Design and Environmental Factors Contributing to the Failure of Thermal Barrier Coating Systems

McDonnell Douglas Engineering Auditorium

ChEMS Seminar

Dr. Matthew D. Weeks

Materials Engineer

Naval Air Systems Command

China Lake, CA


Gas turbine engines are an indispensable component of 21st century air and sea propulsion systems and are also a critical component in large-scale electricity generation. The hot-section components of these engines are protected by a complex ceramic and metal multi-layer coating called a thermal barrier coating (TBC) system. The failure of TBC systems occurs as a result of both thermo-chemical and thermo-mechanical degradation. Metal constituents in a TBC system are subject to creep, corrosion, and oxidation while the ceramic components are subject to residual processing stresses, high compressive oxide growth stresses, phase changes, microstructural evolution, and foreign object damage. As a result of this perilous environment, there is a constant driver to better understand and predict coating failure. Predicting coting failure accurately is particularly difficult in air-plasma sprayed (APS) TBC systems. In this case, there is an additional and significant variable that comes into play: coating-substrate interfacial morphology. The morphology of the metal-ceramic interface is known to play a key role in the generation of compressive and tensile stresses that eventually cause coating failure in typical engine environments. Unfortunately, the optimum interfacial morphology in these systems is neither perfectly smooth nor infinitely tortuous. Experimental evidence and field experience have shown that some degree of interfacial tortuosity is generally beneficial to coating lifetime, but, for the past 40 years engineers have struggled to define “optimum”. This study is focused on finding a functional correlation between BC topology and coating system lifetime in APS TBC systems. This talk will address the progress that has been made toward the establishment of this functional correlation.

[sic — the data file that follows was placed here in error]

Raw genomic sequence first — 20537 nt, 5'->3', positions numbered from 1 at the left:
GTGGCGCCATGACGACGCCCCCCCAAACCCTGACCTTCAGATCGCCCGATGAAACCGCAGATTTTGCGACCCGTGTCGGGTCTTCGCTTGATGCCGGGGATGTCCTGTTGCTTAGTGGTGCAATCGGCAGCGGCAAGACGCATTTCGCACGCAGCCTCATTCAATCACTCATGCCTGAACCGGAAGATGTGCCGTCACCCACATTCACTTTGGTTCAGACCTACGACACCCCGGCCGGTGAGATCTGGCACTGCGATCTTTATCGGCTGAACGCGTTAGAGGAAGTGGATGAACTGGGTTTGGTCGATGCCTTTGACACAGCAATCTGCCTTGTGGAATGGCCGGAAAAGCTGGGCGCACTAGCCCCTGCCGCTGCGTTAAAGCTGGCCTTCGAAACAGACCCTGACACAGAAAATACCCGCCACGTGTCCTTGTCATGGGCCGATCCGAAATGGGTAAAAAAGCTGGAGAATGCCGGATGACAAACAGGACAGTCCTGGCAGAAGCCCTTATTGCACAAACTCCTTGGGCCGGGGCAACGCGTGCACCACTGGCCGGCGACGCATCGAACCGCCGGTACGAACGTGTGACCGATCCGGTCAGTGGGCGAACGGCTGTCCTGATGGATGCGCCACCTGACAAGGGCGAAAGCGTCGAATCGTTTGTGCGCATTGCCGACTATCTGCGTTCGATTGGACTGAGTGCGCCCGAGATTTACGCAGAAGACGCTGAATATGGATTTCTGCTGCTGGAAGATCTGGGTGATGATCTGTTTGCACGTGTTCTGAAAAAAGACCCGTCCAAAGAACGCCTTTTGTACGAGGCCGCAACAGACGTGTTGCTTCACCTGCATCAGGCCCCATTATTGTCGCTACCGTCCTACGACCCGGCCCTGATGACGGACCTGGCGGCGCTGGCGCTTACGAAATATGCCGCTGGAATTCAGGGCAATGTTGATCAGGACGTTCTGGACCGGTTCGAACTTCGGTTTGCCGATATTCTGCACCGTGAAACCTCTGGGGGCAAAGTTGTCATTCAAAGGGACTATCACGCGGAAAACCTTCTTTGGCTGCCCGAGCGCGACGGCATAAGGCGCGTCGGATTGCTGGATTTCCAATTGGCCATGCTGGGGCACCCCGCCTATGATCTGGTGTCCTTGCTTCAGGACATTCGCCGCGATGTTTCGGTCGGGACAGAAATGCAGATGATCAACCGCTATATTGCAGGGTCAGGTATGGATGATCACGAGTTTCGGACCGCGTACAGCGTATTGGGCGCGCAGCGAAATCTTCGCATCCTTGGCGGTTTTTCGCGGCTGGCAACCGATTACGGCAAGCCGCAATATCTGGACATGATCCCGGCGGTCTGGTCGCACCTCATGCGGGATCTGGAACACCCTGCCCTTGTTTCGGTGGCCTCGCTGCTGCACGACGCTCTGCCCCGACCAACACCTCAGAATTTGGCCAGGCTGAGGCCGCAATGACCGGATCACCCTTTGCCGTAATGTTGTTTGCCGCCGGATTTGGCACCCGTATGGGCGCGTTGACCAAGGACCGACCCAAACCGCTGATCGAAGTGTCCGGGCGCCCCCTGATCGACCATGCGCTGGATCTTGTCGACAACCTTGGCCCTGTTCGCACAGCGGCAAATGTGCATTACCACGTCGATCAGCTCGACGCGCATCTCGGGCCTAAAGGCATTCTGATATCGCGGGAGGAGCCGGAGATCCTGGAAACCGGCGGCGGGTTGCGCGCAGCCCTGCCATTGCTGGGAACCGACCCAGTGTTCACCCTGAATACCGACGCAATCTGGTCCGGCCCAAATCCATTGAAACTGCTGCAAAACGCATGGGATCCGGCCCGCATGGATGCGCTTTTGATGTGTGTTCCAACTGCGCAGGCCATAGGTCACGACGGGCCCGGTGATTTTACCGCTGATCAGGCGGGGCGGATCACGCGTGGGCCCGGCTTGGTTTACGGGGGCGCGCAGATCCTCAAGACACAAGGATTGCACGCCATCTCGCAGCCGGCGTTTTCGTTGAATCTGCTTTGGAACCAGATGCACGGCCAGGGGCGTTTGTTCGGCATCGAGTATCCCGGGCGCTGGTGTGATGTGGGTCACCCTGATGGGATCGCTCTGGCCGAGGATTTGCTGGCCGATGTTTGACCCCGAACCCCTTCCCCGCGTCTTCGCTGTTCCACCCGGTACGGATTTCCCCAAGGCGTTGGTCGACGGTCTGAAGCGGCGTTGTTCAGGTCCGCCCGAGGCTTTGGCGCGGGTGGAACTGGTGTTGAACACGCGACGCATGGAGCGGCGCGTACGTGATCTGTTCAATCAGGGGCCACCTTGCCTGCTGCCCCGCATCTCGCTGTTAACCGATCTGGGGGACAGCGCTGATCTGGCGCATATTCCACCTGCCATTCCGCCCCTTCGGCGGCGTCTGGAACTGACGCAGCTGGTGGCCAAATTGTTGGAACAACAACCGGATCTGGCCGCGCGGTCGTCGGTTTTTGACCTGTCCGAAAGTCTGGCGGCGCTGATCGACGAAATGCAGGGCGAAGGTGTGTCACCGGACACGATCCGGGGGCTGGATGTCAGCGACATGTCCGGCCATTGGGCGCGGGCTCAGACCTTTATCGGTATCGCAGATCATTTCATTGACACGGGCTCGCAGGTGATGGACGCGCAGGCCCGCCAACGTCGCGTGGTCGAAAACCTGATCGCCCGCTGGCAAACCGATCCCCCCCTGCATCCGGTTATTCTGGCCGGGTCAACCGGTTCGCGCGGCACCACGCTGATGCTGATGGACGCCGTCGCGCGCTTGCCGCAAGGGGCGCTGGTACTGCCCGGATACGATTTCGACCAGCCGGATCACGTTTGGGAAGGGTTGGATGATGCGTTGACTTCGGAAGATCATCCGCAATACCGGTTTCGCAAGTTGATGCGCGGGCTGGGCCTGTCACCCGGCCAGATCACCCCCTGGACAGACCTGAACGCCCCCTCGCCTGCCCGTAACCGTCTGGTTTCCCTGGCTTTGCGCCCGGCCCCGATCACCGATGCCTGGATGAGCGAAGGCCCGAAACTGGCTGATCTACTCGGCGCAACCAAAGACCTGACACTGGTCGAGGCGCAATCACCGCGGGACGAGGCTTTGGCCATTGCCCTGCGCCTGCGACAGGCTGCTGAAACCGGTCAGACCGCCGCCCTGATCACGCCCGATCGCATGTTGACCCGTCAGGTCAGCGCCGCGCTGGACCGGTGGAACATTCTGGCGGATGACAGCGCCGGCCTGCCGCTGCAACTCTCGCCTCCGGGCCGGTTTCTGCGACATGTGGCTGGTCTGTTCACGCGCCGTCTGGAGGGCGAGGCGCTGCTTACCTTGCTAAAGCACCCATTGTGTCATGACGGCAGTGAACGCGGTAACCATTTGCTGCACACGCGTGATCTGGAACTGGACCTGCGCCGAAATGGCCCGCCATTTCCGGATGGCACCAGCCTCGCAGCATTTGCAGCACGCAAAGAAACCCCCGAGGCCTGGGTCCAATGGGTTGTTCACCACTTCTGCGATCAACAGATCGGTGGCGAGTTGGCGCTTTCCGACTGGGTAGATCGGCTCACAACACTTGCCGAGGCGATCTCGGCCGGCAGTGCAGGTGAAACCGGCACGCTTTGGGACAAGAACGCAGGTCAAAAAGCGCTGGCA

Dr. Matthew Weeks is a Navy research scientist at the Naval Air Warfare Center Weapons Division in China Lake, CA and is a recent graduate of the ChEMS department at the University of California, Irvine. Weeks graduated from UCI with a Ph.D. in Materials Science in September of 2011. He received his B.S. in Chemistry with minors in Physics and Mathematics at the University of Redlands in 2006 and his M.S. in Materials Science and Engineering at UC Irvine in 2007. Weeks’ current research activities include the development of anti-molten-glass infiltration environmental barrier coatings for gas turbine engines and understanding the failure of new fiber-reinforced polymer-matrix composites for radar domes.

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